All applications will be considered. Supported Spindle with a spinning bowl in their luggage might be given priority.

While I was eagerly waiting for a reply, although I didn’t really believe anyone would want to sell a supported spindle to me, I looked for Russian or Tibetan spindles handturned in the UK. I didn’t find any. And ended up eyeing one from a US Etsy shop (TexasJeans), which seemed to have great reviews.

And someone replied to my ad above. And I bought a second-hand Russian type spindle, which came with its little bowl.

Russian type spindle with its spinning bowl. Imagine it a little slimmer under the little bit of yarn spun on it.

Russian type spindle with its spinning bowl. Imagine it a little slimmer under the little bit of yarn spun on it.

But I have also been weak, and I bought this Tibetan spindle I was eyeing from TexasJeans’s shop. Coming from across the pond, it was going to take a while to reach me…

TexasJeans Tibetan and Nunoco batts (2 x 50g) awaiting to be spun

TexasJeans Tibetan and Nunoco batts (2 x 50g) awaiting to be spun

Luckily, the Russian came really quickly, and I started playing straight away, trying to do a little like I remembered from Fleegle’s awesome videos. Did I watch the videos again? No. I was too busy doing my usual “trial and error” method. And it clicked. And a few minutes after, I was making a nice, quite even, single. It’s magic. Just magic, to see the spindle turn and turn and do its little dance, and the fluff elongating and turning into a nice length of yarn. Magic, I tell you.

Russian spindle and FondantFibre rolags

Russian spindle and FondantFibre rolags. Here is where I am at the moment. On the spindle is one third of the fibre. The bunch of rolags pictured above are another third, to give an idea of how spinning is magic.

Now, as much as I’m having fun with the Russian, I got a little frustrated that it doesn’t swirl for very long each time (although it’s definitely spinning for a lot longer as there is more yarn added around it). And then, I received the Tibetan spindle. I gave it a quick try and…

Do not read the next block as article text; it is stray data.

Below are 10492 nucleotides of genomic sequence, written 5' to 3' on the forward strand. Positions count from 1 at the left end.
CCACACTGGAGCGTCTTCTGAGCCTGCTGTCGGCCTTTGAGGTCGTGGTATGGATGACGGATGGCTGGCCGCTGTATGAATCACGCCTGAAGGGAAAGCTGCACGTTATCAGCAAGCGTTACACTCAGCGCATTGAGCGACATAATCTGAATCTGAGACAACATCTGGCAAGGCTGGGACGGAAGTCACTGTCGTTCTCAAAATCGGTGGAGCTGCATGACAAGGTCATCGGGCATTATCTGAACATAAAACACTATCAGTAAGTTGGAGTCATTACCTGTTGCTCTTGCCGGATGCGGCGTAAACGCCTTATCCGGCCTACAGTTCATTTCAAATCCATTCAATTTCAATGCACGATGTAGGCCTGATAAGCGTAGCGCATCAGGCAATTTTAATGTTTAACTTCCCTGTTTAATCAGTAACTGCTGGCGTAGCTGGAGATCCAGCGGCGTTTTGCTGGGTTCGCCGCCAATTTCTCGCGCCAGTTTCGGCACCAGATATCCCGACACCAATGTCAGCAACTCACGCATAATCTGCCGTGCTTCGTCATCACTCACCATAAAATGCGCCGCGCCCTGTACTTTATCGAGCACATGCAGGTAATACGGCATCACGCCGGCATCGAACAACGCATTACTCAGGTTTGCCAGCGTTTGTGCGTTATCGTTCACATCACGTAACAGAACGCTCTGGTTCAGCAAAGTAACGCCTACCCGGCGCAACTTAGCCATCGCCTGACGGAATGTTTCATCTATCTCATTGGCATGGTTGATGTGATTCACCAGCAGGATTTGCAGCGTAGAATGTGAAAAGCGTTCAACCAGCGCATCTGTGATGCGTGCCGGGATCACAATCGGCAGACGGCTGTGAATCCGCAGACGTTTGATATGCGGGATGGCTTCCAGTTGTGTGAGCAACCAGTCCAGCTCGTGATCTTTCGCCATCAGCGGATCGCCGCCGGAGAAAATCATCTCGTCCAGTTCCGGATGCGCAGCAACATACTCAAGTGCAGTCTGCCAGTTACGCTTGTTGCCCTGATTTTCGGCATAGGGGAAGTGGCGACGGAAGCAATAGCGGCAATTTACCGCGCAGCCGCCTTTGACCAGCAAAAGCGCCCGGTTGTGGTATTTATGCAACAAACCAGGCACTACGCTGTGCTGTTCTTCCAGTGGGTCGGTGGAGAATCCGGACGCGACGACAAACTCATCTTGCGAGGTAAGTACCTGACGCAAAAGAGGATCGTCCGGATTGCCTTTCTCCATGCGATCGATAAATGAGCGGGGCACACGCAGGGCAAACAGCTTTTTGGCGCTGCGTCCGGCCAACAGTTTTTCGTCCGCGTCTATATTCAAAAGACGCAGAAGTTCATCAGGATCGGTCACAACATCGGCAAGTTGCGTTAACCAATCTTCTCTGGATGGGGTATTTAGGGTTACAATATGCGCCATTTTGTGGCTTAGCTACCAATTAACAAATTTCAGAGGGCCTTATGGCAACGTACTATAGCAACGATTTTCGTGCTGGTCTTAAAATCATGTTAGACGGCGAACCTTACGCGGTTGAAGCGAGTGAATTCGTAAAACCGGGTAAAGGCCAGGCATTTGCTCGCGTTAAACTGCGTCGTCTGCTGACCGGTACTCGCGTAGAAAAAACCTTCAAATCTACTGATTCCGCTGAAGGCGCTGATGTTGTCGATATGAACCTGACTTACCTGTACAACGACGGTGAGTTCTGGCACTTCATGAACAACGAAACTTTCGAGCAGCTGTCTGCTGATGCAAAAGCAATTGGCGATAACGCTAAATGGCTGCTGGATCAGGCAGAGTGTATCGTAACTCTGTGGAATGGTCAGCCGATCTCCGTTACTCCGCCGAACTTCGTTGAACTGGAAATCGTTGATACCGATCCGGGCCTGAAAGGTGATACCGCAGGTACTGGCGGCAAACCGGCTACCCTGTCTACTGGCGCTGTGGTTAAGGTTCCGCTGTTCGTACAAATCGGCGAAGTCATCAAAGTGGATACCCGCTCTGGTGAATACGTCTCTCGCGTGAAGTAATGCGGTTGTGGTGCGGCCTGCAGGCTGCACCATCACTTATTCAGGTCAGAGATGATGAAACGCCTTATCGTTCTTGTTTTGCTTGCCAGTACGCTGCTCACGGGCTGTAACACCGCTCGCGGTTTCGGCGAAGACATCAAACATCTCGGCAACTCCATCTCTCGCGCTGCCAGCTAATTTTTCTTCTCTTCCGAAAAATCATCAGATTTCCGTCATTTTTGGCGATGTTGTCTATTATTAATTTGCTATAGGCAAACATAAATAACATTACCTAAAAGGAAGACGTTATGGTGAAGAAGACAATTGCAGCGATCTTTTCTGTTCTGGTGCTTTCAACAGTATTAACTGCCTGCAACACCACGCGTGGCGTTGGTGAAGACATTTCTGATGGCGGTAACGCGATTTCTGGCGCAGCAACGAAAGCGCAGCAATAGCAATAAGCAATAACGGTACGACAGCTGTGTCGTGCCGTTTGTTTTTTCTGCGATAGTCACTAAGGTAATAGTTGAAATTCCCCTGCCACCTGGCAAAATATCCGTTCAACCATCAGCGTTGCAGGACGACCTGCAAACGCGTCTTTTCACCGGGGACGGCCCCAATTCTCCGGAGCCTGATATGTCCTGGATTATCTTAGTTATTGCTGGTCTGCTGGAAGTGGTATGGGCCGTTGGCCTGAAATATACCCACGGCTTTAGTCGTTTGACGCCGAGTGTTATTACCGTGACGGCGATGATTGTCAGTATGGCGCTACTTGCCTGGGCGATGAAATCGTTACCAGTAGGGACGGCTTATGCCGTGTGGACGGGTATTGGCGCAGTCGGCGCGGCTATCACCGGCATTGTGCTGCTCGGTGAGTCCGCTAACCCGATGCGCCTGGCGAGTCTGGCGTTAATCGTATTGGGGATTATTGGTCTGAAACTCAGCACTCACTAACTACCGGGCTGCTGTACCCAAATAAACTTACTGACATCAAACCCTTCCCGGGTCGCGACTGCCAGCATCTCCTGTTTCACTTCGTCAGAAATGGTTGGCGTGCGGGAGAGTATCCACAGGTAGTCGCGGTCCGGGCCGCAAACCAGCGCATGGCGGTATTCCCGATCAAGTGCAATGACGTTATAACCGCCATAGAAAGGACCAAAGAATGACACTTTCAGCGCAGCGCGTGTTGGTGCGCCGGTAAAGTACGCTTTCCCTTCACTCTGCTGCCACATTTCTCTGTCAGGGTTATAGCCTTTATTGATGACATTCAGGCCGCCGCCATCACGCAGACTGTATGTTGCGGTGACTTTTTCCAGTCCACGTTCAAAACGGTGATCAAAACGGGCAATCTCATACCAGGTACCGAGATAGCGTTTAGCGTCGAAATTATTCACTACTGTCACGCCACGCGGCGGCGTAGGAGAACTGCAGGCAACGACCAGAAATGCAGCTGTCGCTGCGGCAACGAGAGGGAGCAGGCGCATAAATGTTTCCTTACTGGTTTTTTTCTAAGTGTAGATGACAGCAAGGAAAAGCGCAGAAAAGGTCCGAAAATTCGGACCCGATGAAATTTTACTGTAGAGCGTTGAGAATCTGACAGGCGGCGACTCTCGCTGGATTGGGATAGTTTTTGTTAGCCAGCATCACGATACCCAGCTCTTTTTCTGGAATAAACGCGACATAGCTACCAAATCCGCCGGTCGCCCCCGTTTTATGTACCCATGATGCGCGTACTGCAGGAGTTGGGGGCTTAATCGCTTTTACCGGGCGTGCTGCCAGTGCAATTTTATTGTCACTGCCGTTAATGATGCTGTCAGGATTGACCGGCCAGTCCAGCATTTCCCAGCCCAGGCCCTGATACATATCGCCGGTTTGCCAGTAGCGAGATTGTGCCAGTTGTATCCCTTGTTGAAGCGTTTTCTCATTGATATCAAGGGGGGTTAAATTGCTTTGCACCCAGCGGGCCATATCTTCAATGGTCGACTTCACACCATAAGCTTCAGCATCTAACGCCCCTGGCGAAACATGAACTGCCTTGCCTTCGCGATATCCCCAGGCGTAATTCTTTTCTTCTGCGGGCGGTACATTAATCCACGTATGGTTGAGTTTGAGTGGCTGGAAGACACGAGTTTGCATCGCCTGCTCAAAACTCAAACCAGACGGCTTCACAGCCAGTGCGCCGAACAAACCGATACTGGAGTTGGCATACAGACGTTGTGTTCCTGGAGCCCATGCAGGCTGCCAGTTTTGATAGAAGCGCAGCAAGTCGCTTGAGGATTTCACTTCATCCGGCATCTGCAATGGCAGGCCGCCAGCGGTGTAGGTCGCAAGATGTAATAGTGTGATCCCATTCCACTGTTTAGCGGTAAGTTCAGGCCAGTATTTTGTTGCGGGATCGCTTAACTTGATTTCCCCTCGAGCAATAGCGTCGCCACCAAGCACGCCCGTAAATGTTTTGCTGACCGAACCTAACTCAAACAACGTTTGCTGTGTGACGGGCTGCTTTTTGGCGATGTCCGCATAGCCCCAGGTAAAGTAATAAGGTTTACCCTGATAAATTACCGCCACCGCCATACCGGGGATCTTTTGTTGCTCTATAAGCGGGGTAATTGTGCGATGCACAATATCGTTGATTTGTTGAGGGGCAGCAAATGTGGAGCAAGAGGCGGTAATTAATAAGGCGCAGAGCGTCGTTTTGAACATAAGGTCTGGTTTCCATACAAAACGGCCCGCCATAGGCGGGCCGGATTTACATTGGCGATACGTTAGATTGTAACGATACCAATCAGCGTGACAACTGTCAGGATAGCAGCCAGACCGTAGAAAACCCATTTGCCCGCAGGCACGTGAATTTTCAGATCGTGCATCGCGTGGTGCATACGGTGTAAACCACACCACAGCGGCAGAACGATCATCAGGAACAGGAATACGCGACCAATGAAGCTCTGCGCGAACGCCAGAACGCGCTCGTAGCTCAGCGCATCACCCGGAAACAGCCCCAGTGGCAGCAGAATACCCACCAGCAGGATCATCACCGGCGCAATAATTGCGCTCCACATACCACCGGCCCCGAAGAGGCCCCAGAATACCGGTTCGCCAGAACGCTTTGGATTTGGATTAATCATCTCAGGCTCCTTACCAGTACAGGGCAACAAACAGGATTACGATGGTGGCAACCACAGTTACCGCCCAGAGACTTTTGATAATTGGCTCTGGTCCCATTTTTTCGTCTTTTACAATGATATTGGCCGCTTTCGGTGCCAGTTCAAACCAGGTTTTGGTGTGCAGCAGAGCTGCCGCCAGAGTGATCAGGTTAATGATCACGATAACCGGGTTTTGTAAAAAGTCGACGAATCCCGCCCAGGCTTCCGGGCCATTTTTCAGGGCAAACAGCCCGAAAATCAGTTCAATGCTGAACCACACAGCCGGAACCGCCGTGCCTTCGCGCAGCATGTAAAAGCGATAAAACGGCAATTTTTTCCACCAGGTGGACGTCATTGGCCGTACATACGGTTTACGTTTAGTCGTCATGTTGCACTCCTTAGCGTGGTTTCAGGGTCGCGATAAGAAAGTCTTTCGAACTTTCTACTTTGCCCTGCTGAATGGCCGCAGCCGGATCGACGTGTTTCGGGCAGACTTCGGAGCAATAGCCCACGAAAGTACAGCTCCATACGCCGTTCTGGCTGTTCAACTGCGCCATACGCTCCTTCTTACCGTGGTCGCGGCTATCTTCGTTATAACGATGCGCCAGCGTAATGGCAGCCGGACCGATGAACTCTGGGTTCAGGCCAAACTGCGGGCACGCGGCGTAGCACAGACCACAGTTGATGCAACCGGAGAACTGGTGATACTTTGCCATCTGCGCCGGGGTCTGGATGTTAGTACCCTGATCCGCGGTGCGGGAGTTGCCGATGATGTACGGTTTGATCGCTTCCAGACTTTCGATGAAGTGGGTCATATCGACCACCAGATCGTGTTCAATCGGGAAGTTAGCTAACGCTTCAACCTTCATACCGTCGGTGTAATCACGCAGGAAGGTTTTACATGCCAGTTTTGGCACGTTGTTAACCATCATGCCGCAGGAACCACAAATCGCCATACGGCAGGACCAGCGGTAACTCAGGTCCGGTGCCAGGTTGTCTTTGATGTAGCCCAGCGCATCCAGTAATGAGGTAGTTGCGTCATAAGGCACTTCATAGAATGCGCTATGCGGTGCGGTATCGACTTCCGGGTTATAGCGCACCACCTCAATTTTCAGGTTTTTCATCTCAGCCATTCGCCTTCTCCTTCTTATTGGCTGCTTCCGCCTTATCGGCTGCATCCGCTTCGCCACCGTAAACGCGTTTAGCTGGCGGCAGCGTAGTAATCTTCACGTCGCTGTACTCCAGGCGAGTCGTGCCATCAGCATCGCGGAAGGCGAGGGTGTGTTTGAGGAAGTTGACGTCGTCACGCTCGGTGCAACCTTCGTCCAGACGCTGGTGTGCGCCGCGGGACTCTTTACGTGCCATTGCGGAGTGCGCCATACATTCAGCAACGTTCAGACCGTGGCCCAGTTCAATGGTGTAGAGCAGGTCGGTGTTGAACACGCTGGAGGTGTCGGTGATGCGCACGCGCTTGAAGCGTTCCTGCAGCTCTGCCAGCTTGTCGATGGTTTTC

TexasJeans Tibetan and Nunoco batts

TexasJeans Tibetan and Nunoco batts

I’m in love. This thing spins forever. I still need to mate it, as it seems to have a mind of its own too. But like I said, so do I.

Picture on the left: my first spinning project on the Tibetan spindle: 2 x 50g batts from Nunoco (my favourite place for squishy batts, with a great sense of colours), in a lovely grey/yellow combo to die (dye?) for. Fibre content: merino, silk noil and soya.

I am just a beginner at spinning, and a very early beginner at supported spindling. But I’m loving it. I am now the proud owner of two magic wands, and a little wooded “cauldron” to spin into. And I’m loving being a spinning witch, with the amazing power of turning fluff into yarn.

So, if you’re not a spinner (yet), are you itching to try your hands at some magic now???


Oh, and I was about to forget… Do you still want to see a (progress) picture of one of my two designs to be released soon?

©Aurelie Colas - 2014

©Aurelie Colas – 2014

A little (humble) glossary for those who may not know the vocabulary of spinning (yet). I don’t pretend to be literate in spinning, but I hope this can help understand how things work:

staple length: the length of fibre, determined by the length of the fleece at sheering time. It can be determined by pulling on a bit of fluff by the tip of the fibres: the length of the piece of fluff that gets loose is the staple length.

twist: the twist in the fluff is what makes the fluff “stick” together and form yarn. With no twist, the fibre would pull apart as the lengths of fibre slide along each other.

flyer: a U-shape piece that is set in motion by turning the wheel, and which turns around the bobbin (which is where the spun fibre is stored on the fly as it is being made).

ratio: the number of times the flyer turns around the bobbin when the wheel accomplishes one full revolution.

intake: how much the wheel “pulls” on the yarn being spun, determined by how much friction there is on the bobbin and/or the braking system.

single/double drive: defines whether the bobbin is directly connected (with a piece of string / the driveband) to the wheel just like the flyer (double drive), or independent from the wheel, and controlled by a braking system (single drive)

batts: a type of fibre preparation that looks like an tidy little pillow. It is created usually by using a drum carder. There are many ways to spin from a batt. Most ways produce a very airy yarn.

rolags: a type of fibre preparation that looks like “sausages”. It is created usually by using a blending board and a dowel to roll the fibre onto. Spinning from the end of a rolag produces a very lofty yarn as the air is trapped between the fibre which lay more or less perpendicular to the axis of spinning

Posted in Design, Knitting, Spinning | Tagged , , , , , , , , | 4 Comments

Help ma kilt, it’s Ramsay MacSporran!


Piping in the Haggis 2014

At long last I can introduce you to Wee Ramsay. He was a long time coming, but for once I am actually quite pleased with how he turned out.  He ‘piped in the haggis’ at the family Burns Supper and finished the night off with a spot of dancing.